Jennifer and Rob Joyce have always been dedicated to staying active, whether it’s competing in marathons, triathlons or masters swimming events.
“We wanted to set a good example for our children and now our children’s children that exercise is a very important part of life and necessary to help live a long life,” Jennifer said. “Plus, we enjoy the challenge because every race day is a different experience.”
The Westfield couple will compete in the 5K portion of the Carmel Marathon, which is set for April 8 beginning and ending near the Palladium. Jennifer has another motivation now.
Jennifer was diagnosed with Parkinson’s disease in June 2020 but only recently went public about her diagnosis.
“I exercise six days a week either running, walking or riding a Peloton,” Jennifer said. “We are planning on running in the Choose to Move fundraising race for the Indiana Parkinson Foundation April 29 and are looking forward to other races as they open up this year.”
Jennifer wants to encourage others with Parkinson’s.
“My doctor typically told me that because of all the training and working out I’ve been doing that will definitely help me in the end, it’s disease-altering. I’ve tried to come up with some unusual things to do along with it, like hula hooping and obstacle courses, so I’m picking up things that aren’t the usual to see if I can help with my fine motor skills. My husband and I can play foosball every night and it really helps a lot with fine motor skills. It was my birthday and Rob is sorry he got it for me because he’s tired of playing.”
Jennifer, a 1981 Carmel High School graduate, also decided to take up playing the piano to help with fine motor skills.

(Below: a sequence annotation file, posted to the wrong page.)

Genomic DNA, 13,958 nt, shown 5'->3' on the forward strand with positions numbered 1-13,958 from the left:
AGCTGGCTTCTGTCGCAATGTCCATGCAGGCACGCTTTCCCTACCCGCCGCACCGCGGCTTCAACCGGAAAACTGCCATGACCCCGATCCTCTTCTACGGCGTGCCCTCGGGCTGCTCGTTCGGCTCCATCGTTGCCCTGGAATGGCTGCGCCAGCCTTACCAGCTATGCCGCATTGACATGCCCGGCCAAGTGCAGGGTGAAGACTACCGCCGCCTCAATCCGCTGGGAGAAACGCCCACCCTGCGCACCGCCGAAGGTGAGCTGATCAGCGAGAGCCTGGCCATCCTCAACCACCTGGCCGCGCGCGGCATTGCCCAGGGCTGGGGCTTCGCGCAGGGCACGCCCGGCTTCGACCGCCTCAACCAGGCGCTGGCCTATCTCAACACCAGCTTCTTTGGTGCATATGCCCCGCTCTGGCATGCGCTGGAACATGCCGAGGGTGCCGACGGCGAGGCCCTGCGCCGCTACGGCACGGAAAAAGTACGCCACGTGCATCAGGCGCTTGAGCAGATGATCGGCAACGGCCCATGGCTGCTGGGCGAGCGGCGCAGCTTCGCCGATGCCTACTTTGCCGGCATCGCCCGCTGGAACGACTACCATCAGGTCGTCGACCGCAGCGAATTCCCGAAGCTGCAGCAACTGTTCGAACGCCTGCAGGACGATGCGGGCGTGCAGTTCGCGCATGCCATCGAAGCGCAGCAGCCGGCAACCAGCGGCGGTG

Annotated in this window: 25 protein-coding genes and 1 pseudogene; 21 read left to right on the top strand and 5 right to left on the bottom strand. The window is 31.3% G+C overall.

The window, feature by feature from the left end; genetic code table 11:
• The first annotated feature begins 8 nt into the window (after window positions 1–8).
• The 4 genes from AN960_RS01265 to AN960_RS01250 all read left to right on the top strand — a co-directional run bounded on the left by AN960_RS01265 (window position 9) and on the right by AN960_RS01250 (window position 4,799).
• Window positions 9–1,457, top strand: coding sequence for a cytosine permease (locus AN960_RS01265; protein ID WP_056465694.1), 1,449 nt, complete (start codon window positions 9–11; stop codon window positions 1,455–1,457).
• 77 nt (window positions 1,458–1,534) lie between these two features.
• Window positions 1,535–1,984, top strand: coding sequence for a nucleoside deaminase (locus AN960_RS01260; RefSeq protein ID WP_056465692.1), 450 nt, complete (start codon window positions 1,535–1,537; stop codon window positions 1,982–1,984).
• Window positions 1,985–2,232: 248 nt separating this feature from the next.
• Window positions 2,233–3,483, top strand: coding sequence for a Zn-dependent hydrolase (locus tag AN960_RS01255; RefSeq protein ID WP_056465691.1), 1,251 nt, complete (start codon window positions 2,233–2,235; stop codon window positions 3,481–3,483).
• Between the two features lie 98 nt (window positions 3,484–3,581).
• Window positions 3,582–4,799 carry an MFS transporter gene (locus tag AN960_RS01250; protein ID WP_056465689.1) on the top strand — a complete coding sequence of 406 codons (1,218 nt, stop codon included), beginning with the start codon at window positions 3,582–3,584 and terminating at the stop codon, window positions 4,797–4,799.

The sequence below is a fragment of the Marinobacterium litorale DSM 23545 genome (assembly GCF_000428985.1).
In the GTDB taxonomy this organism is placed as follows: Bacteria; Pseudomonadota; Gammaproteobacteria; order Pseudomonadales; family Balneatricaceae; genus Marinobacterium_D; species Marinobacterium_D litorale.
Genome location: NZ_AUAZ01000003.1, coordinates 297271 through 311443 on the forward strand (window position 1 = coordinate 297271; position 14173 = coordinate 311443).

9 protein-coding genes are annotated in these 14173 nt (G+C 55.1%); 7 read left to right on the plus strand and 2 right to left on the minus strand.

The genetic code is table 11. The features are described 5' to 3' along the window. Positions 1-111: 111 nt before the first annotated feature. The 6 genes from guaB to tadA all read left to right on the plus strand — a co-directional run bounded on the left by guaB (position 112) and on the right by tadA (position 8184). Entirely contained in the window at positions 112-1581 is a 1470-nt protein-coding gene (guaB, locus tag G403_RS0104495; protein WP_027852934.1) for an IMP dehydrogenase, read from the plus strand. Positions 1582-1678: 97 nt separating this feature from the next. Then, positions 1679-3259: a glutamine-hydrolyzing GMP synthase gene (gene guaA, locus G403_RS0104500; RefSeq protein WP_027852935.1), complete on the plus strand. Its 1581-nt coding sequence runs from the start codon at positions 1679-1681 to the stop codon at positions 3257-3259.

Rob, 62, said he is 100 percent behind Jennifer in support.
“She thinks it’s really important to send a message in the community, to our children and our friends that, ‘hey, you can work through this stuff even though it’s hard,’” Rob said.
Jennifer wants to help guide other women who have Parkinson’s. According to Parkinson.org, women have a lower risk of developing the disease.
“I want people, especially people that I’ve known for years, to know that they can reach out,” said Jennifer, a senior marketing strategist. “You can’t just do it yourself.”
Rob has his own challenges when it comes to running.
“Rob tore his meniscus in his knee, which encouraged him to get back in the pool to help his knee,” Jennifer said. “That’s how we got into the Carmel Masters Swim Team.”
Rob usually walks more than he runs because of the knee.
The couple’s three children, Brendan, Robbie and Chelsey, were swimmers for Carmel High School and Carmel Swim Club. Brendan swam at Purdue University. Brendan’s wife, Lauren Stauder Joyce, swam at CHS and University of Notre Dame.
Rob and Jennifer did triathlons for several years before the COVID-19 pandemic hit in 2020. They haven’t done swimming events since the pandemic. They previously competed in a half Ironman.
Jennifer recently injured her foot.
“So I’m just praying that I can finish it,” Jennifer said.
Jennifer has done every race, full and half marathons, 10K and 5K.
“I’ve not attempted the full marathon, nor will I,” Rob said.
The two have competed in the Carmel Marathon every year of the race.
“Carmel Marathon organizers, like Todd Oliver, have put so much effort into making it a safe and fun race that we would be disappointed to not be a part of it,” Jennifer said.
This year, opening ceremonies begin at 7:45 a.m. The 5K and 10K start are 8 a.m. with the marathon and half marathon starting at 8:10 a.m.
For more, visit carmelmarathon.com.
Ready for marathon return
Carmel resident Holly Read finished third with a time of 2 hours, 45 minutes and 14 seconds in the 2021 Carmel Marathon, her third marathon ever.
“Honestly, my goal for this race is to go out and have fun and see what my body can do on the day,” Read said. “It’s been two years since I’ve run a marathon because I’ve been sick for the better part of the last two years, so even though I’ve trained for several marathons, I haven’t made it to the start line of any of them due to sickness. I am just happy to make it to the start line again. My training has been completely different this cycle so I have nothing to compare it to in order to set a specific time goal, but a PR would be nice.”
Read, 37, competed as a runner at Portland State University.